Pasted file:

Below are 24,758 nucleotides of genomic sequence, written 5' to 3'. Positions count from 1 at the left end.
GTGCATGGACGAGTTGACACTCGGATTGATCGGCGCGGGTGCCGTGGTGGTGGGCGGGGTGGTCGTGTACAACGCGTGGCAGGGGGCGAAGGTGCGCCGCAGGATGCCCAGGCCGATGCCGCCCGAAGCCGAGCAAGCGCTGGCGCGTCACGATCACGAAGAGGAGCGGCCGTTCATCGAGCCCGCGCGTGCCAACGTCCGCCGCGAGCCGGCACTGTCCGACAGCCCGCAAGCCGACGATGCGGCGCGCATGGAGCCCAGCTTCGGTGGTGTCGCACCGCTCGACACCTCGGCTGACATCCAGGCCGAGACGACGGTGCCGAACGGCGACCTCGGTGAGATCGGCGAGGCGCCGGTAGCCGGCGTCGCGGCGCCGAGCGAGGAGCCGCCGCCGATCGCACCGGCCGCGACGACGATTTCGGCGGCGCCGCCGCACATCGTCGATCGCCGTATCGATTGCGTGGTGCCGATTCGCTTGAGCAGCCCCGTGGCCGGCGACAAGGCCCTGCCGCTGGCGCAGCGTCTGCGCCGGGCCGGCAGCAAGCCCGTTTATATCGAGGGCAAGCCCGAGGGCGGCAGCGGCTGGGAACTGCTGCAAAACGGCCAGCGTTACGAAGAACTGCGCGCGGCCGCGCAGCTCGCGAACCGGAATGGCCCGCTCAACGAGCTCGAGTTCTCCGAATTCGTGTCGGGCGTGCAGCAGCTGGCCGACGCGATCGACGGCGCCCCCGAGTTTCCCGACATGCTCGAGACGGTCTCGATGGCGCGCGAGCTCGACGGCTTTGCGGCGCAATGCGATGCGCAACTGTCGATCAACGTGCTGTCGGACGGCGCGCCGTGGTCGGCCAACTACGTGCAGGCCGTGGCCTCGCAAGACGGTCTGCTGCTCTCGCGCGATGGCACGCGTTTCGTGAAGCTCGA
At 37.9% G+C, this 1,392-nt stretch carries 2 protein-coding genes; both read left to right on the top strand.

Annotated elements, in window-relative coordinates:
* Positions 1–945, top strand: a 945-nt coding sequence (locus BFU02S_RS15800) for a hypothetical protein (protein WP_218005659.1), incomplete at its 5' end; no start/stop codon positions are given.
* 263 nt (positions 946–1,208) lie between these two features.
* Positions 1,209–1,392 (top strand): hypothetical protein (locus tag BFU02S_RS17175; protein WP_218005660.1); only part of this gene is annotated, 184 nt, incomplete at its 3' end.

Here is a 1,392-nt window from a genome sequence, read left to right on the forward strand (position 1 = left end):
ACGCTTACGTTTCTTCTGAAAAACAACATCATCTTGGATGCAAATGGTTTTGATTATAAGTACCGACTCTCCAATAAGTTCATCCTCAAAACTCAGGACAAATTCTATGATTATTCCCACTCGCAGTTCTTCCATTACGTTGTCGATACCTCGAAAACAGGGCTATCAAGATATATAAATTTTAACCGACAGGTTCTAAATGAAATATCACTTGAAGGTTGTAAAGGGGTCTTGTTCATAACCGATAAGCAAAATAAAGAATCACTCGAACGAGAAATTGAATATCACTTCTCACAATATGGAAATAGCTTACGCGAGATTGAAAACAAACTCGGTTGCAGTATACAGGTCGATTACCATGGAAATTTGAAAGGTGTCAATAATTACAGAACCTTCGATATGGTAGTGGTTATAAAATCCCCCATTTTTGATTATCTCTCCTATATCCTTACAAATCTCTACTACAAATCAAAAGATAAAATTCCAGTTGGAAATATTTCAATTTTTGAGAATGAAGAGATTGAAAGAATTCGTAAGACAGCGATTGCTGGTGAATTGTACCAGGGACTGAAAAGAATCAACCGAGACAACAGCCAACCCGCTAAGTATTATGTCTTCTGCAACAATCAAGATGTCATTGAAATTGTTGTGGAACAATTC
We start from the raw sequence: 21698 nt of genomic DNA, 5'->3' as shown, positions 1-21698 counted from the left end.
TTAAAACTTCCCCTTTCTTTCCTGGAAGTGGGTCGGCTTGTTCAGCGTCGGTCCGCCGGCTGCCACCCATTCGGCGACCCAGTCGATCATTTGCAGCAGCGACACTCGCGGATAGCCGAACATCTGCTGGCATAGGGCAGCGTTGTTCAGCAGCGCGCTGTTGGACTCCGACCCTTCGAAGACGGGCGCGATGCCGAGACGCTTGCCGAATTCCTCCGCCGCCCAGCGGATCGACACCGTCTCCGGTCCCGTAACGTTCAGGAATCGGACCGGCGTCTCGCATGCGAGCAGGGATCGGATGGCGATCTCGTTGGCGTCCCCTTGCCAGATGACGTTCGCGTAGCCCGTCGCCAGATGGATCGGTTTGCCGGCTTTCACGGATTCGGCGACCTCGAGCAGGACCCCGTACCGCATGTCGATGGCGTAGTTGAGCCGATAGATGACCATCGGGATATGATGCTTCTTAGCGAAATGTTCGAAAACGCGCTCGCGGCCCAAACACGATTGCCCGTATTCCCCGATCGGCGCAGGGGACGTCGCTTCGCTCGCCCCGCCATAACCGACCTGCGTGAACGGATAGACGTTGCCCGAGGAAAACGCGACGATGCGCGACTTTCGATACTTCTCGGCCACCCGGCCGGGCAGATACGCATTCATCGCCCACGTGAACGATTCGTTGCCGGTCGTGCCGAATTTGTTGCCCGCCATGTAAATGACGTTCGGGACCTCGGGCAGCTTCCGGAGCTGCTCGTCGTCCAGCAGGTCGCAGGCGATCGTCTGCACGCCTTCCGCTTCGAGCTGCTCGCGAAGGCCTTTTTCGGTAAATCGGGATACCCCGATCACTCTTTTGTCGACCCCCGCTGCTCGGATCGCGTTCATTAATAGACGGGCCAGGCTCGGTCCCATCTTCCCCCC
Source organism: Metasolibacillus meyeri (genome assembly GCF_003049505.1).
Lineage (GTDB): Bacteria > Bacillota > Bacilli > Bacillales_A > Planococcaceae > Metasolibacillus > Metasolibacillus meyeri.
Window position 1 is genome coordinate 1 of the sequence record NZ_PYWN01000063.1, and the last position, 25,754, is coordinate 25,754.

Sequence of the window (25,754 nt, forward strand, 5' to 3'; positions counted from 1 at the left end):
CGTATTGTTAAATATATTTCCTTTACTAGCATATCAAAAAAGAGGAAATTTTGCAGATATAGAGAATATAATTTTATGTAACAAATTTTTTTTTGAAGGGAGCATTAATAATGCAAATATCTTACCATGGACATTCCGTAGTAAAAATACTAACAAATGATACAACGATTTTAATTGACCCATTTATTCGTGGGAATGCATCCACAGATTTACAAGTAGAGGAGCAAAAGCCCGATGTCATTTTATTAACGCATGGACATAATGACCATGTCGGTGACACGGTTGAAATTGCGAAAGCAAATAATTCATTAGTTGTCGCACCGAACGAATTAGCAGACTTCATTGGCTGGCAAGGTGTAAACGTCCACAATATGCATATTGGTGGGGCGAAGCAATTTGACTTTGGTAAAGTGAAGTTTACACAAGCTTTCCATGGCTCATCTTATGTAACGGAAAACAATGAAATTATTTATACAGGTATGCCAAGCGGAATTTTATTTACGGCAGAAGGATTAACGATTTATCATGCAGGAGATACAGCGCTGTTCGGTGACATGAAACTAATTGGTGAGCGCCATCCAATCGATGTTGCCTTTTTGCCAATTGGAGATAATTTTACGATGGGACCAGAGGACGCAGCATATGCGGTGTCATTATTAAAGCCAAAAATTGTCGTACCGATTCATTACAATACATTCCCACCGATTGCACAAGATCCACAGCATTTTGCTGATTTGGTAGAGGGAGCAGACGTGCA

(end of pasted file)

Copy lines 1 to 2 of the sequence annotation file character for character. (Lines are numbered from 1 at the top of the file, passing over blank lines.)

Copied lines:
Below are 24,758 nucleotides of genomic sequence, written 5' to 3'. Positions count from 1 at the left end.
GTGCATGGACGAGTTGACACTCGGATTGATCGGCGCGGGTGCCGTGGTGGTGGGCGGGGTGGTCGTGTACAACGCGTGGCAGGGGGCGAAGGTGCGCCGCAGGATGCCCAGGCCGATGCCGCCCGAAGCCGAGCAAGCGCTGGCGCGTCACGATCACGAAGAGGAGCGGCCGTTCATCGAGCCCGCGCGTGCCAACGTCCGCCGCGAGCCGGCACTGTCCGACAGCCCGCAAGCCGACGATGCGGCGCGCATGGAGCCCAGCTTCGGTGGTGTCGCACCGCTCGACACCTCGGCTGACATCCAGGCCGAGACGACGGTGCCGAACGGCGACCTCGGTGAGATCGGCGAGGCGCCGGTAGCCGGCGTCGCGGCGCCGAGCGAGGAGCCGCCGCCGATCGCACCGGCCGCGACGACGATTTCGGCGGCGCCGCCGCACATCGTCGATCGCCGTATCGATTGCGTGGTGCCGATTCGCTTGAGCAGCCCCGTGGCCGGCGACAAGGCCCTGCCGCTGGCGCAGCGTCTGCGCCGGGCCGGCAGCAAGCCCGTTTATATCGAGGGCAAGCCCGAGGGCGGCAGCGGCTGGGAACTGCTGCAAAACGGCCAGCGTTACGAAGAACTGCGCGCGGCCGCGCAGCTCGCGAACCGGAATGGCCCGCTCAACGAGCTCGAGTTCTCCGAATTCGTGTCGGGCGTGCAGCAGCTGGCCGACGCGATCGACGGCGCCCCCGAGTTTCCCGACATGCTCGAGACGGTCTCGATGGCGCGCGAGCTCGACGGCTTTGCGGCGCAATGCGATGCGCAACTGTCGATCAACGTGCTGTCGGACGGCGCGCCGTGGTCGGCCAACTACGTGCAGGCCGTGGCCTCGCAAGACGGTCTGCTGCTCTCGCGCGATGGCACGCGTTTCGTGAAGCTCGA